I was driving through County Wexford recently on my way to a meeting in a small rural community centre. About three miles from the village I stopped to pick up a hitcher. She was a woman of about my own age, otherwise, before you start to worry about me, I probably wouldn’t have stopped.
We immediately started chatting and I admired her tan, saying she must be enjoying the summer. Oh that would be the French side of the family she said. Being as nice as she could about my complete lack of tan she said to me, you are very fair yourself. That would be the Scandinavian side of the family says I, thinking of the Viking relatives of yore.
Her eyes popped, do you have Scandinavian family? Funnily enough says I, my sister lives in Sweden. I lived there for ten years myself says the tanned Wexford woman. You will surely know my sister Grace says I. Of course I do says she….and we were off….sharing anecdotes and happy in ourselves that we had so quickly found how and by whom we are connected. I spent the day telling everyone. By the time I had parked and arrived at the centre, she was ensconced telling them all and we enjoyed it no end.
My favourite story like this was when I was at a conference in Taiwan. I had been given a scholarship to speak to a women’s conference and I had just arrived in Taipei jet lagged and anxious. I was coming down from my room on the 76th floor when an Irishman stepped into the lift with his secretary. By the time we got to the lobby we had established our 6 degrees of separation. When he heard my name, he realised that he had bought a house from my Dad in the 1960s. When I heard his name I knew immediately that he had taught my husband in school. To this day I am amazed at how quickly we had established these facts even though we had never met before or even since. It’s an Irish thing; always on the look out for our tribe.
When I was growing up I used to hear the older generation hold these kind of conversations all the time. They would categorise people by their seed, breed and generation. They would describe people by who their parents and grandparents were, they would usually know their house and their occupation too. I used to love hearing the names fall off their tongues with ease and the exact townlands and cross roads that connected everyone. The Powers of Portlaw, the Widow Walshe of Touraneen, the Kelly’s of Mountrath.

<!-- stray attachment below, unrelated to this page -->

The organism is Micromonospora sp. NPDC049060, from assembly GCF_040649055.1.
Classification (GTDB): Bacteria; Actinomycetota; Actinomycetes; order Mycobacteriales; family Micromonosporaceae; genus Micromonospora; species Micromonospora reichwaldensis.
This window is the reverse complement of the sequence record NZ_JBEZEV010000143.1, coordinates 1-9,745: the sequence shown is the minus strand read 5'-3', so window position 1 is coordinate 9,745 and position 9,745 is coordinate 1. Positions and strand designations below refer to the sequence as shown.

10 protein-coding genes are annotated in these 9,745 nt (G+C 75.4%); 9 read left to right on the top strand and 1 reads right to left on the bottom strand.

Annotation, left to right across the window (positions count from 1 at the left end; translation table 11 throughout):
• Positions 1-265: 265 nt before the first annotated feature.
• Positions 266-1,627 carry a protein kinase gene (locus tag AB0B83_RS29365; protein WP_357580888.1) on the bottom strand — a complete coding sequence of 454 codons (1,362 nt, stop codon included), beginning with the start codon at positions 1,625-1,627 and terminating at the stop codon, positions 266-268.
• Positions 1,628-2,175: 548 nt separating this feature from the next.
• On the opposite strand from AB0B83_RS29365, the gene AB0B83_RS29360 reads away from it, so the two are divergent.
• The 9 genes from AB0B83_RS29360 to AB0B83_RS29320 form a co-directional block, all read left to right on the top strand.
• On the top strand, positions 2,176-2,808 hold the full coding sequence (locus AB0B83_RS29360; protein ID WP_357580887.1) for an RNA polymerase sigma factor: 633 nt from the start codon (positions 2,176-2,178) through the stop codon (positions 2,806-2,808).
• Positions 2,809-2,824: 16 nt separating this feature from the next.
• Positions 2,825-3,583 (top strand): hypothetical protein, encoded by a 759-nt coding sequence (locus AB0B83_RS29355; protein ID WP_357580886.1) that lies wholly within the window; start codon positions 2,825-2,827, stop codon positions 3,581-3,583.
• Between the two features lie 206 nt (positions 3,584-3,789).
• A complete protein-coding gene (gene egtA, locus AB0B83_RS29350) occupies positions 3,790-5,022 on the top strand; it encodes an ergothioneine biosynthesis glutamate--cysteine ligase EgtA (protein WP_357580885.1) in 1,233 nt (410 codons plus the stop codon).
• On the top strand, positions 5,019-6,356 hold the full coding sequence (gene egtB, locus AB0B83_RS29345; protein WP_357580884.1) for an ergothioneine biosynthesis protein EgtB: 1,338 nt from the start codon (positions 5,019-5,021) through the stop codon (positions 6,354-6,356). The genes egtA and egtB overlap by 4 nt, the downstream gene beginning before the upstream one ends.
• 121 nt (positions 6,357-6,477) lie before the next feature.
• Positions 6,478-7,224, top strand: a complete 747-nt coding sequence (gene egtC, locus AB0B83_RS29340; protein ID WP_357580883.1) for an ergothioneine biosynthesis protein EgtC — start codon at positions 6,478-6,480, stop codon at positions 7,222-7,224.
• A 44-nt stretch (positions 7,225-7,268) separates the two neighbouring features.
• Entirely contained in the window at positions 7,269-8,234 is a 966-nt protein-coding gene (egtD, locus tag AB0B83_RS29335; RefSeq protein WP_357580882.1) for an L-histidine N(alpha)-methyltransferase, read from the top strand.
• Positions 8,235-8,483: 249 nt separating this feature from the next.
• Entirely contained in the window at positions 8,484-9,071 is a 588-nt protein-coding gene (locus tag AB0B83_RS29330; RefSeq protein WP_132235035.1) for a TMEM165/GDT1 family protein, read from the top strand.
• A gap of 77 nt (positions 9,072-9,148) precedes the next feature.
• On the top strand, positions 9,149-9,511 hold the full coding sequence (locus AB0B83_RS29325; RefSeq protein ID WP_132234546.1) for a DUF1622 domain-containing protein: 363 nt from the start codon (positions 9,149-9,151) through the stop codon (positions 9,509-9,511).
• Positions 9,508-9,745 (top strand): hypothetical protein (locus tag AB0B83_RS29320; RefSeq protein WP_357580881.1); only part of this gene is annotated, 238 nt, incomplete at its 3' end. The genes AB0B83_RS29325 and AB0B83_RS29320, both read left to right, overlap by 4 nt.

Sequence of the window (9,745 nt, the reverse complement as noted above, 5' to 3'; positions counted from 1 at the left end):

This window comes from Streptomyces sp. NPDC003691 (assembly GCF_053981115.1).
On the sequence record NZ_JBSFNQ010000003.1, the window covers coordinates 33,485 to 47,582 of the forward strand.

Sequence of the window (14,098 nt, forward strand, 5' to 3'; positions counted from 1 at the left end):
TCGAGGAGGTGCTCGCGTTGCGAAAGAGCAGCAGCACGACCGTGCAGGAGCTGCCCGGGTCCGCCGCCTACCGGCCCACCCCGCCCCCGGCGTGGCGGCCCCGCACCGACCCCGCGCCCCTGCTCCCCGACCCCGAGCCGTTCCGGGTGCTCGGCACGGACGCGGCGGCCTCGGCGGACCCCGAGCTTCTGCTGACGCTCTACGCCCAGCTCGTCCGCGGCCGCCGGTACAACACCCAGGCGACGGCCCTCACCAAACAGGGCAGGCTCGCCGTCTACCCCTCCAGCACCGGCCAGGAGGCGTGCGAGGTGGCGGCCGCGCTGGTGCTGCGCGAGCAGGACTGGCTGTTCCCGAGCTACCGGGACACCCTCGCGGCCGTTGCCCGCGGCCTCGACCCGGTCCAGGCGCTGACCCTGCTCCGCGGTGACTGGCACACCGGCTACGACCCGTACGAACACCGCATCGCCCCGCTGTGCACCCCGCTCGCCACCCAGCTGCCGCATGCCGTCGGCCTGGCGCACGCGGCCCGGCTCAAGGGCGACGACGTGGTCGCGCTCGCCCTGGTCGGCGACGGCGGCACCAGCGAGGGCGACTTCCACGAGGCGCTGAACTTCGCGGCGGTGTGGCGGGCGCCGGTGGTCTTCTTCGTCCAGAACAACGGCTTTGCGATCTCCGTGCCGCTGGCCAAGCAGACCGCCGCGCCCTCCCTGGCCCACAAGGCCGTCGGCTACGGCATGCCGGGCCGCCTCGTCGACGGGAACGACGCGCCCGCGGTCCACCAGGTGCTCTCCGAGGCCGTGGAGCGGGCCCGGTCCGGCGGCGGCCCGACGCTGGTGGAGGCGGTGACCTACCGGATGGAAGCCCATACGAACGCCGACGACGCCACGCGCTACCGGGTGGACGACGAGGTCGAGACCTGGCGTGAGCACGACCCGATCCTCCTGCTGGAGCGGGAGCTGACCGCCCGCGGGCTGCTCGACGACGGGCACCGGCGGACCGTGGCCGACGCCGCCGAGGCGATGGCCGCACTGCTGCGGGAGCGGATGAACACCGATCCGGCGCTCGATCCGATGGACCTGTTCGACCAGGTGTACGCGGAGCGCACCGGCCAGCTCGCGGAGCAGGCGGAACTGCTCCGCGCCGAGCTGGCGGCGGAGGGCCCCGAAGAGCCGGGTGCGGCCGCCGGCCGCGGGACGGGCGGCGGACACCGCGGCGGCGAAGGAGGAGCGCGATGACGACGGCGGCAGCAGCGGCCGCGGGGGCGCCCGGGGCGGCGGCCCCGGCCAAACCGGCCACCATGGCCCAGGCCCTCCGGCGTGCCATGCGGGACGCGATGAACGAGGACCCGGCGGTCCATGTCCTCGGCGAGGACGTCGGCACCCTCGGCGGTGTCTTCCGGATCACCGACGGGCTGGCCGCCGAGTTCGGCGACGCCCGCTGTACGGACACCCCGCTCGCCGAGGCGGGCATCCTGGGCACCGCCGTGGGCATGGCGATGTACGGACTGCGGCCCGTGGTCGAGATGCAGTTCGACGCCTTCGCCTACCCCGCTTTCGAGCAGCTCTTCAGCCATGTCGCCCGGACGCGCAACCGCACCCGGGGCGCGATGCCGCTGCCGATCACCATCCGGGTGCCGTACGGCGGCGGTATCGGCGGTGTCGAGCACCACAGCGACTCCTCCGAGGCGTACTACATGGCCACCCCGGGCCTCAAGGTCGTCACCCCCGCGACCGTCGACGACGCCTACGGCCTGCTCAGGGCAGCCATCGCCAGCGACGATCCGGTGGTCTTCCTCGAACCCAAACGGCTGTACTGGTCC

With my Dad, it was all about cousins, first, second and third which (like everyone else) we have all over the country. It was far too much for my Father to pass it all on, or to make a family tree so most of this information is now lost. We might be driving through some midland town and he would say; “That undertakers is owned by a cousin of mine.” Or we might see some one on the telly and sure enough it would be a cousin too. Or maybe a place in America would be mentioned somewhere and he would say, “ I have cousins there you know.”
I’ve been wondering if these days we are more likely to create our own tribes? Those friends and colleagues who we spend most of our time with and who journey with us through our lives. People we meet “virtually” on twitter and facebook, connecting us to people all around the world.
Most of the wonderful creatives, photographers, writers and artists that I have met online I will probably never meet in reality, but I have met some. A New York blogger I know came to Ireland and we met up in Dublin. Another photo-blogger joined us from the Netherlands and we had a great day out walking through some of the 1916 history and the market stall sellers on Moore Street (their highlight). A community choir leader from Michigan used one of my images for her last CD. She visited me with a couple of her friends and we walked the beaches of the Copper Coast and she played her fiddle.
I love how we value and connect with our own tribe but there are huge rewards in stepping outside of our comfort zone and making friends farther afield. We can make our own inter-connecting tribes, people who we see eye to eye with, people who care about the same issues, people who are just great fun and make us laugh.
And maybe some of our tribe are not a million miles away, and are instead right under our noses, in this changing melting pot world….
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